Contrary to previous research findings, the stress of the COVID-19 pandemic has been linked to an increased headache burden in teens.
Investigators found factors contributing to headache for preteens and teens during the pandemic included increased screen time for online learning, depression, anxiety, female sex, and weight gain.
“The stressors and pressures of the pandemic may have eventually taken their toll,” lead author Ayşe Nur Özdağ Acarli, MD, Ermenek State Hospital, department of neurology, Karaman, Turkey, told this news organization.
“Limiting screen time and providing more psychosocial supports would help lessen the burden of the COVID-19 pandemic on adolescents with headache.”
The findings were presented at the Congress of the European Academy of Neurology (EAN) 2022.
Most common neurological problem in kids
Headache is the most common neurological problem in children and adolescents. Potential factors contributing to headache in this population include lack of sleep and physical activity, mental health problems, and socioeconomic conditions.
The COVID-19 pandemic has had a “striking” impact on every aspect of life for young people, said Dr. Acarli.
Some studies reported an improvement in headache prevalence among adolescents during COVID-19, which was attributed to less school-related stress. However, said Dr. Acarli in her personal clinical experience, young patients suffered more frequent and severe headaches during the pandemic.
She noted previous research examining the impact of the pandemic on headache in youth was conducted only in the early days of the pandemic and examined shorter-term effects. Research examining the long-term effects of the pandemic on headache in this patient population has been “lacking,” she said.
The study included 851 participants aged 10-18 years (mean age 14.9 years and 62% female) who were seen at a neurology or pediatric outpatient clinic from August-December 2021. The study excluded subjects with neurological problems, intellectual deficits, autism spectrum disorder, and epilepsy.
Participants completed detailed questionnaires providing data on demographics, exposure to COVID-19, and electronics, as well as information on depressive symptoms as assessed by the Patient Health Questionnaire-9 and anxiety symptoms using the Generalized Anxiety Disorder-7 and COVID-related anxiety.
“We used two distinct scales for anxiety: one for generalized anxiety and the other for COVID-related anxiety,” said Dr. Acarli.
Of the total study population, 756 (89%) reported headaches. This headache prevalence in children and adolescents is like that found in other studies.
Dr. Acarli noted several differences in the headache group versus the non-headache group. The female/male ratio was 2:1 versus 1:1, the mean age was 15.0 versus 14.4, and depression and generalized anxiety scores were significantly higher. There was no significant difference in COVID-19 history in those with and without headache.
Researchers categorized those with headache into four groups: worsening headaches (27%), improved headaches (3%), new onset headaches (10%), and stable headaches (61%).
Compared with the other groups, the worsened headache group included significantly more females and older individuals with more severe and frequent headaches. This group also had more participants reporting at least 15 headache attacks a month and using painkillers at least once a month.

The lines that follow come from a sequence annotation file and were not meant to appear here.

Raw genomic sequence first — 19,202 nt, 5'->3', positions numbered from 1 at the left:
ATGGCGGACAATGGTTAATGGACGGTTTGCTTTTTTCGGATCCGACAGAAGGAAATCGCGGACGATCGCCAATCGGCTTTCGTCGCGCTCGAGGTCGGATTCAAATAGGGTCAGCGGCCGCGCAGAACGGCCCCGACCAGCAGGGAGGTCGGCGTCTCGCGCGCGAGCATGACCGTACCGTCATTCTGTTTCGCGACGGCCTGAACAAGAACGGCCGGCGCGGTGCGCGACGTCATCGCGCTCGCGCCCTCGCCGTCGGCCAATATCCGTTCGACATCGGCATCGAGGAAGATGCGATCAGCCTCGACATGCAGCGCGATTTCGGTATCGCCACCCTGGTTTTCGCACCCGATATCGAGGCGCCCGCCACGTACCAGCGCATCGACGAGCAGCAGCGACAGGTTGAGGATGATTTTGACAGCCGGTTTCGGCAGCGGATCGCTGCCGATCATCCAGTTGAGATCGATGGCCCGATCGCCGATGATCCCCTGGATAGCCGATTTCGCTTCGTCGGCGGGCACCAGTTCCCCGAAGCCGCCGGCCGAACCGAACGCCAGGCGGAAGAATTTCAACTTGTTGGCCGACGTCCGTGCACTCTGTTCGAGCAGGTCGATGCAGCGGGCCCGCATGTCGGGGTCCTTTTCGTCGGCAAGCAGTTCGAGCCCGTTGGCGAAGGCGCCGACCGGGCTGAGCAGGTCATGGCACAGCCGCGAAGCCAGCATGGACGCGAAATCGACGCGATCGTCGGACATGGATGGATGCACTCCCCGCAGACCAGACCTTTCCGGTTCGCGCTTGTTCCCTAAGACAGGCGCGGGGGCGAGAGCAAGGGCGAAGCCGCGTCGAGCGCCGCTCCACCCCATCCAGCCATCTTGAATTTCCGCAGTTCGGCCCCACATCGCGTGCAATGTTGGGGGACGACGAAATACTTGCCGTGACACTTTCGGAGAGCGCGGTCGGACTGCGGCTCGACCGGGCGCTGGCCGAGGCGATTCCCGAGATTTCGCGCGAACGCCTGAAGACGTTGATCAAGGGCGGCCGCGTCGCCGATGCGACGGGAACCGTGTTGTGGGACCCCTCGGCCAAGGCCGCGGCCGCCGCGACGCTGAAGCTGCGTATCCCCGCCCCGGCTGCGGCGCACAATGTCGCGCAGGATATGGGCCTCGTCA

The study showed headache severity was significantly increased with age, headache duration, depression, generalized anxiety (all P < .001), and COVID-19 anxiety (P < .01). Headache frequency, measured as attacks per month, was significantly increased with age, depression, and generalized anxiety (all P < .001).
Worsening headache outcomes during the pandemic were associated with longer exposure to computer screens (odds ratio, 1.7; 95% confidence interval, 1.2-2.3; P < .01), lack of suitable conditions for online learning (OR, 2.6; 95% CI, 1.8-3.8; P < .001), depression (OR, 2.0; 95% CI, 1.4-2.8; P < .001); and COVID-19 anxiety (OR, 3.2; 95% CI, 1.3-8.0; P < .01). Other contributing factors included school exams, living in a city, female sex, and weight gain.
There may be a link between COVID-related headaches and anxiety or depression, but it’s unclear what’s causing what. “We don’t know which is the chicken and which is the egg,” said Dr. Acarli.
Commenting for this news organization, Raquel Gil-Gouveia, MD, PhD, head of the neurology department, Hospital da Luz, Lisbon, Portugal, who co-chaired the session where the research was presented, said the information collected for the study was “extensive.”
Some results were expected, including the fact that patients with headaches were more anxious and depressed, said Dr. Gil-Gouveia.
“Anxiety and depression are frequent comorbidities of headache and can act as a triggering factor for headache attacks but can also be a consequence of intense or chronic pain,” she said.
She agreed the new results differ from those of studies carried out during the first pandemic lockdown, which showed an improvement in headache, but noted online learning was not fully implemented at that time, “so it was much like being on vacation.”
In addition to isolation, anxiety, and prolonged screen exposure, the lack of peer contact and fewer sports and leisure activities may also have contributed to worsening headaches during the COVID lockdown, but these were not explored in this study, said Dr. Gil-Gouveia.
The study was supported by the Global Migraine and Pain Society. The investigators and Dr. Gil-Gouveia report no relevant financial relationships.
A version of this article first appeared on Medscape.com.